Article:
KWAME HOLMAN: It might have been called "Judgment Day." Senators spent hours today trading accusations over the alleged refusal by Democrats to confirm federal judges nominated by President Bush.
SEN. MITCH McCONNELL, (R) Kentucky: If you've seen this man, you might want to report him to the judiciary committee so he can get a hearing.
KWAME HOLMAN: The day of partisan sparring was orchestrated on the one-year anniversary of President Bush's sending up his first judicial nominations to the Senate for confirmation. It was May 9 last year when Mr. Bush personally introduced 11 nominees to the federal bench. Three have been confirmed by the Democratic-controlled Senate.
In all, Mr. Bush has nominated 99 candidates to the federal appeals and district courts. The Senate has confirmed 56. Things got started today before 10:00 a.m., when some two dozen Republican Senators convened a news conference.
SEN. RICK SANTORUM, (R) Pennsylvania: We do are a crisis in the courts, it's a crisis that's created by obstructionism of the President's judicial nominees, here in the United States Senate.
KWAME HOLMAN: An hour later, Senate Democrats fired back at their own news event, presenting people they said were victims of bad decisions by federal judges.
SEN. EDWARD KENNEDY, (D) Massachusetts: Republicans don't understand that the issues at stake here go far beyond partisan games. This debate is about lifetime appointments to the court that decide case that's shape of lives of all American people.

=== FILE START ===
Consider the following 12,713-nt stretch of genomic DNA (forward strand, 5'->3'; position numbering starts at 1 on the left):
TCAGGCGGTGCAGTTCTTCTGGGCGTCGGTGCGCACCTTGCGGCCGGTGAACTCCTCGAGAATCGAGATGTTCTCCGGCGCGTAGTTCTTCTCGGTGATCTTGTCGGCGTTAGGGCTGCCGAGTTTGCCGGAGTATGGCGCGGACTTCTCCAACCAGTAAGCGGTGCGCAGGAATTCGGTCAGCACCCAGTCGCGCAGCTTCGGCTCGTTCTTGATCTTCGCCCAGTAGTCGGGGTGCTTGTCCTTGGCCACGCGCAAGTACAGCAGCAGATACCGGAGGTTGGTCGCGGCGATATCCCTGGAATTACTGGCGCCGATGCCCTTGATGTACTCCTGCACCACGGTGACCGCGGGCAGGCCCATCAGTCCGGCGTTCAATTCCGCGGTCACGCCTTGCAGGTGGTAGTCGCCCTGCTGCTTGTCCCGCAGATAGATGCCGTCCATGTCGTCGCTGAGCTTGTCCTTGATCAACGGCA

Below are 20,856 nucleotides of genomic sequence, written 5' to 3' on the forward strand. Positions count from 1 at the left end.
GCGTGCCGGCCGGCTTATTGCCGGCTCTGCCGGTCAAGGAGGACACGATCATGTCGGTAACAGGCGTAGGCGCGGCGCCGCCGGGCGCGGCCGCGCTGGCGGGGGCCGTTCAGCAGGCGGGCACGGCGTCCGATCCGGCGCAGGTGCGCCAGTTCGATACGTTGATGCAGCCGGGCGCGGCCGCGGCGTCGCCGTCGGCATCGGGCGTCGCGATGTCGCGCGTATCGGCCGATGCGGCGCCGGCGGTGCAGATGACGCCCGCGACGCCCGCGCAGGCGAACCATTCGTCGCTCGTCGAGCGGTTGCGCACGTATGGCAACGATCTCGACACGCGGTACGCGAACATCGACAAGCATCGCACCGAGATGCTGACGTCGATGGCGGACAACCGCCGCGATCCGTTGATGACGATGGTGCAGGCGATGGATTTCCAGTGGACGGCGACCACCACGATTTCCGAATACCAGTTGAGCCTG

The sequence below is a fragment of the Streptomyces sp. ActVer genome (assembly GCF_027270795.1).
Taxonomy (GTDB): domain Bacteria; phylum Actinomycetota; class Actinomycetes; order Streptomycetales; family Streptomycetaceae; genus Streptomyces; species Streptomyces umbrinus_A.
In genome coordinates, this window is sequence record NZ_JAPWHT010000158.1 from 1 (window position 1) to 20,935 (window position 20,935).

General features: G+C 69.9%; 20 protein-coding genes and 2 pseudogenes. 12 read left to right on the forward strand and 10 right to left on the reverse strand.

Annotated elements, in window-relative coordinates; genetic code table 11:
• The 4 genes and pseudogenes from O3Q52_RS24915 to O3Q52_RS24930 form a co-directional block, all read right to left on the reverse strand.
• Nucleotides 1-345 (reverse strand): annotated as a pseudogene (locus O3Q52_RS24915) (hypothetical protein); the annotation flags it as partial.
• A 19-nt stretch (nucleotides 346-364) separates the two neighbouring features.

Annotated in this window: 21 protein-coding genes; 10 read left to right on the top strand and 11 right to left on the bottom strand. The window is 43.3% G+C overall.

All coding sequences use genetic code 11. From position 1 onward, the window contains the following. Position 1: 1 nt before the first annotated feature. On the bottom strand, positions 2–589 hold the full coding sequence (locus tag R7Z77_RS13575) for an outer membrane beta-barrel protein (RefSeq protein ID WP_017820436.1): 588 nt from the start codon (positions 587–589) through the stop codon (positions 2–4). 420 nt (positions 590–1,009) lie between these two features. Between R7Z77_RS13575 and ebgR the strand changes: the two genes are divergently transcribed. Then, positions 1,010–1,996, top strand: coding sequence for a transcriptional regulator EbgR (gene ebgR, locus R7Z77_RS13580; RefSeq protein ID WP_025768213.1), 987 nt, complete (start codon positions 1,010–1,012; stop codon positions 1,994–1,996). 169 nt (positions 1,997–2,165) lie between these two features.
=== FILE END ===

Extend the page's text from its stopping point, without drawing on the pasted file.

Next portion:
KWAME HOLMAN: Simultaneously, the Democratic chairman of a judiciary subcommittee presented some evidence of his own-- a group of people nominated to federal judgeships by Bill Clinton. They never got a Senate vote when Republicans controlled the chamber.
New York's Chuck Schumer:
SEN. CHARLES SCHUMER, (D) New York: We have heard such indignation from the other side about judges being held up, when the same thing was done a year or two ago. I don't understand that. I can understand saying, "that was wrong," and, "this is wrong," but to be on such a high horse when just in a short time- - not in distant historical memory-- the same thing was done. That bothers me.
KWAME HOLMAN: Alabama Republican Jeff Sessions:
SEN. JEF SESSIONS, (R) Alabama: I don't agree. I think the ground rules have been changed. I think this is an unprecedented slowdown of judicial nominations as the chart Senator Hatch put up there displays and shows that President Clinton overwhelmingly got the nominations that he wanted confirmed.
KWAME HOLMAN: All day long, it was a battle about numbers.
SPOKESMAN: That would be ten out of thirty. That's one out of three.
SEN. PATRICK LEAHY: The vacancies rose almost by 75 percent, from 63 to 110.
SEN. ORRIN HATCH: Get ready for the truth. There were 41 such nominees. Let me repeat, 41, which is 13 less than the 54 the Democrats who controlled the Senate in 1992 left at the end of the first Bush Administration.
KWAME HOLMAN: This afternoon, President Bush himself weighed in, calling the pace of judicial confirmations "bad for the country."
PRESIDENT GEORGE W. BUSH: Because of vacancies, good, honest Americans aren't getting their hearings, and this isn't right. For the good of the country, the Senate needs to act and act expeditiously on the nominees I've sent up. It's important that our judiciary be full.
KWAME HOLMAN: Senate Democratic leaders also chose today to call up four more judicial nominees. Each was confirmed unanimously.